In all fetuses, first abnormalities were recognised by high-resolution fetal ultrasonography between the 19th and 26th week of gestation. In five of five fetuses, reduced fetal movements were documented associated with multiple joint contractures. These included clenched fingers (four of five), fixed extension or flexion of the wrists (three of five), elbows (two of five) and knees (four of five) as well as talipes equinovarus (five of five). Marked thoracic hypoplasia was observed in five of five fetuses and polyhydramnios in four of five fetuses. Facial dysmorphisms were micrognathia (four of five) and/or retrognathia (four of five) combined with inconsistent variable additional features including brachycephaly (one of five), hypertelorism (one of five, autopsy), low-set ears (two of five, autopsy), flat broad nose (one of five, autopsy), scalp oedema (four of five), and prenasal and/or neck oedema (two of five). Skeletal deformations were documented in ultrasonography or autopsy in two of five fetuses with thoracic kyphoscoliosis, straight ribs and slender tubular bones. Other ultrasonographic or autopsy findings included gastrointestinal abnormalities (three of five) such as diaphragmatic hernia with protrusions (two of five) as well as cerebral ventriculomegaly (one of five), dextrocardia (one of five), clinodactyly (one of five) and urogenital abnormalities with bilateral tortuous ureters (one of five). All pregnancies were terminated between the 21st and 29th week of gestation. The ultrasonographic findings were mostly congruent with documentations of autopsies conducted on fetuses F22:II.1, F22:II.2 and F23:II.1. The lung weight to body weight ratio was determined in individuals F22:II.1 (0.009; 23+1 weeks of gestation; normal >0.015) and F23:II.1 (0.009; 28+5 weeks of gestation; normal >0.012) and suggested severe lung hypoplasia.

Together, these molecular and phenotypical data are in line with bi-allelic KIF21A PTVs being implicated in the pathogenesis of a severe form of autosomal recessive FA characterised by arthrogryposis multiplex, pulmonary hypoplasia and variable facial dysmorphisms.

Discussion

The aim of this study was to further define the molecular bases underlying FA using exome sequencing. Our results confirm the diagnostic yield and broad genetic heterogeneity in FA reported in previous studies including myogenic, neuromuscular junction, neurogenic as well as syndromic malformation aetiologies.6 Individuals with less severe prenatal findings surviving the first months and years of life were largely diagnosed with myopathies or syndromic malformations. On the molecular level, our findings underline the importance of variant-specific or transcript-specific mechanisms and genotype–phenotype correlations.6 9 Illustrative examples include the identification of variants in GPC3 (OMIM *300037) and TTN (OMIM *188840), two genes mostly known for their association with Simpson-Golabi-Behmel syndrome (OMIM #312870) and (cardio-)myopathies (OMIM #604145, #613765, #608807, #603689, #611705), respectively. The GPC3 variant c.1666G>C, (p.Gly556Arg) observed in patient F3:II:1 alters the same residue affected by different variants [c.1667G>T, (p.Gly556Val) and c.1666G>A, (p.Gly556Arg)] detected in patients with Simpson-Golabi-Behmel syndrome. Of note, the latter one predicts the same alteration on amino acid level.12–15 This residue is located in a region critical for GPC3 cleavage during the process of plasma membrane anchoring. Functional studies demonstrated for the change c.1666G>A, (p.Gly556Arg), that the protein was not glycanated and stayed in the cytoplasm instead of being attached to the cell surface.12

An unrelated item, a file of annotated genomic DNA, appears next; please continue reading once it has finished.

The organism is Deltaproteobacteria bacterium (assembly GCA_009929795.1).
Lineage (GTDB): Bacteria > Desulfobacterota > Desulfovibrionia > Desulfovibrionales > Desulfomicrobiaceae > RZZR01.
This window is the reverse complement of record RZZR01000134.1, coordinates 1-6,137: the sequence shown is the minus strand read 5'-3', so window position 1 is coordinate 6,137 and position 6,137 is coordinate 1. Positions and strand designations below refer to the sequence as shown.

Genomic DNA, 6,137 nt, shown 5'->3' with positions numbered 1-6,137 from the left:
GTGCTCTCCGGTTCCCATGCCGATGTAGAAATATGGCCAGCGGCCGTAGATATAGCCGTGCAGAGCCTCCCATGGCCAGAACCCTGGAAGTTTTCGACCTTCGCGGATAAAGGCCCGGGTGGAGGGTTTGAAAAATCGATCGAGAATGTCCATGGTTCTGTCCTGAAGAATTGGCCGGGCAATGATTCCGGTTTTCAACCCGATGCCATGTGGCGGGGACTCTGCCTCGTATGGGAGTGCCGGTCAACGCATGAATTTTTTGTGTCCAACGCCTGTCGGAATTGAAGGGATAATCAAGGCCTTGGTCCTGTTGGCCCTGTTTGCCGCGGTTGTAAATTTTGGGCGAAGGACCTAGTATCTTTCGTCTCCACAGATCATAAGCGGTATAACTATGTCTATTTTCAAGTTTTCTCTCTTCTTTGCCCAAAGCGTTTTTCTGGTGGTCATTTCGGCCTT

In two unrelated individuals, the recurrent nearsplice variant c.39 974–11T>G, (p.?) affecting the metatranscript of TTN (NM_001267550.2) was observed in compound heterozygosity with two different loss-of-function alleles. This change has been recently reported in 10 individuals from 8 families diagnosed with AMC and is postulated to alter the expression of a TTN isoform predominantly expressed during fetal skeletal muscle development.16 17 This observation exemplifies the possibility that transcript-specific alterations may cause distinct clinical presentations via interference with early prenatal and postnatal processes.

Noteworthy, our study provides further evidence of two loci being associated with FA, namely NEK9 and KIF21A. NEK9 encodes a serine-threonine protein kinase that interacts with the chromatin structure modulating FACT (FAcilitates Chromatin Transcription) complex and is essential for interphase progression.18 In addition, NEK9 plays a role in regulating chromosome alignment and segregation during mitosis.19 Casey et al first associated a homozygous nonsense variant in NEK9 c.1489C>T, (p.Arg497*) with lethal skeletal dysplasia in two Irish traveller families. Their results suggested nonsense-mediated decay of mutant NEK9 mRNA to result in delayed cell cycle progression and reduced proliferation. Furthermore, patient-derived fibroblasts exhibited a defect in ciliary function.20 However, to our knowledge, only one additional individual with FADS harbouring another homozygous PTV variant [c.1498del, p.(Glu500Lysfs*33)] has been published thereafter.21 Our report on compound heterozygous predicted loss-of-function variants in an additional similarly affected unrelated proband provides important additional evidence of bi-allelic NEK9 variants to be associated with FA.